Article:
San Francisco, CA and Jacksonville, FL are both situated along the US Coastline and both have populations of nearly 900,000 people. That is where the similarities stop and the drastic differences in functionality start, however.

Led by Mayor London Breed, a Democrat, San Francisco fancies itself as a hyper-liberal utopia with all of the social justice bells and whistles that accompany the modern-day virtue signaling of America’s democrats. Antithetically, led by Republican Mayor Lenny Curry, Jacksonville holds dear to its southern roots even as America’s largest city (by geographical land area) embraces the strength in modern-day diversity.

Cities are largely a function of historical leadership. Over the past 25 years, Jacksonville has been predominantly led by Republicans (21 of the past 25 years), while San Francisco has been exclusively run by Democrats in that same time period. Two decades is certainly enough time for policy decisions to take root and become the mainstream measurement for cause & effect politics. So, how do these two cities of the same size with the same relative amenities match up? I outline five key performance indicators below.

Crime

San Francisco’s overall crime rate is just over 500 incidents per 100,000 residents, which places the city’s crime rate higher than 95.9% of all cities in America. By contrast, the overall crime rate in Jacksonville is just over 370 incidents per 100,000 people. This means that residents in Jacksonville are more than 25% less likely to become a victim of crime than residents in San Francisco. Both cities employ nearly the same number of sworn officers, with San Francisco at 2,108 sworn officers and Jacksonville at 2,082 sworn officers.

While violent crime is relatively high in both cities (388 per 100k in SF versus 364 per 100k in Jx), the trend is what’s telling. Over the past 15 years, violent crime in San Francisco has increased by nearly 10% while violent crime in Jacksonville has decreased by more than 30%. This is an astounding reversal in trends that favors the residents of Republican-led Jacksonville.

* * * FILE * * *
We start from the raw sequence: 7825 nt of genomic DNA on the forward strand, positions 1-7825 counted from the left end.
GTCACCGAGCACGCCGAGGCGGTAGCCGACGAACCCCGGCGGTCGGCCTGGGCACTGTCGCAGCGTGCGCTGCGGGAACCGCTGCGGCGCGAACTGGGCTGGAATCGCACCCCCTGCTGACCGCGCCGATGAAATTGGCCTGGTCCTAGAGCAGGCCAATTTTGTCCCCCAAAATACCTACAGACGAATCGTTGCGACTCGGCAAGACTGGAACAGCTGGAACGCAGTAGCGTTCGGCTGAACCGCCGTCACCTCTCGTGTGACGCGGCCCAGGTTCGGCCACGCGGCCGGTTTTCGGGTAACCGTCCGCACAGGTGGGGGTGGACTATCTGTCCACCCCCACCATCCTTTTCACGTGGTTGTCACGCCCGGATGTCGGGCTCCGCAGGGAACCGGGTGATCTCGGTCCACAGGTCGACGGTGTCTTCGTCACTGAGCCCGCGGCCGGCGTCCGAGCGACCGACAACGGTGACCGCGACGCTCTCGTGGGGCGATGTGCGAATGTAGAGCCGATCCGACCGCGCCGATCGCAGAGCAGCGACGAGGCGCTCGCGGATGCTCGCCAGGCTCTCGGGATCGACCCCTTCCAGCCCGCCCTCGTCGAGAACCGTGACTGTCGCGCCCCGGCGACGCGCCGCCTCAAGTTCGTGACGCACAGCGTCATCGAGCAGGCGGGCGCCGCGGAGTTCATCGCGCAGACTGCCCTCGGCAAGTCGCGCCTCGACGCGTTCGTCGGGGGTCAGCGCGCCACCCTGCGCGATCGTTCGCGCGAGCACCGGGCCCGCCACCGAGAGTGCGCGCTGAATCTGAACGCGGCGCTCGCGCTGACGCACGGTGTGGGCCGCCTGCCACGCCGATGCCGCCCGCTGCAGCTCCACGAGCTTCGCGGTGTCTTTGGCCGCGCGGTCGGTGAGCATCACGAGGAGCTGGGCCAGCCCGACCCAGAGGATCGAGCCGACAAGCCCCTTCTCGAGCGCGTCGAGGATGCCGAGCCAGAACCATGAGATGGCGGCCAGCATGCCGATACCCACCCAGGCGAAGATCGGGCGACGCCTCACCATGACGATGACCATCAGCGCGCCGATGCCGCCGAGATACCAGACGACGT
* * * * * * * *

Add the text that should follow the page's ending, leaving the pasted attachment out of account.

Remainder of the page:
Property crimes follow much the same trend, with San Francisco getting worse while Jacksonville gets better. Much of this can likely be attributed to repeat offenders and the evolution of career criminals who aren’t held accountable by the courts. San Francisco has consistently ranked at the bottom or very near the bottom of all cities in California as it pertains to the conviction rate of charged felons.

Environment

Environmental consciousness is certainly a cornerstone of the Democratic Party, but here again San Francisco is the exception to their own rules. The city ranks worse than the US average in Air Quality Index, Carbon Monoxide emissions, Nitrogen Dioxide, Particulate Matter, and Lead levels. Jacksonville scores substantially lower than San Francisco in all of these categories except for carbon monoxide, and ranks below the national average in almost all but the same category.

Air Quality Index (AQI) is a measurement used by government agencies to communicate to the public how compromised air quality is in a particular environment over a period of time. The National Average is 74. Jacksonville averages a score of 77, about 4% higher. San Francisco averages a score of 104, more than 40% higher than the national average.

A 2018 article by Business Insider ranked San Francisco 10th on the list of the 25 most dangerously polluted cities in the United States. The American Lung Association ranks San Francisco the 6th most year-round polluted city in America.

Jacksonville did not make either list.

Education

High school attrition is another area where the city led by Democrats negatively eclipses the city historically led by Republicans. While having a slightly higher graduation rate, San Francisco has a shockingly high rate of attrition.

The average dropout rate of high school students enrolled in the two biggest districts of San Francisco is more than 14%. The attrition rate for students enrolled in public high schools in Jacksonville is just over 4%. Students in the San Francisco Unified School District are more than 3 times more likely to drop out of school than their peers in the Jacksonville School District.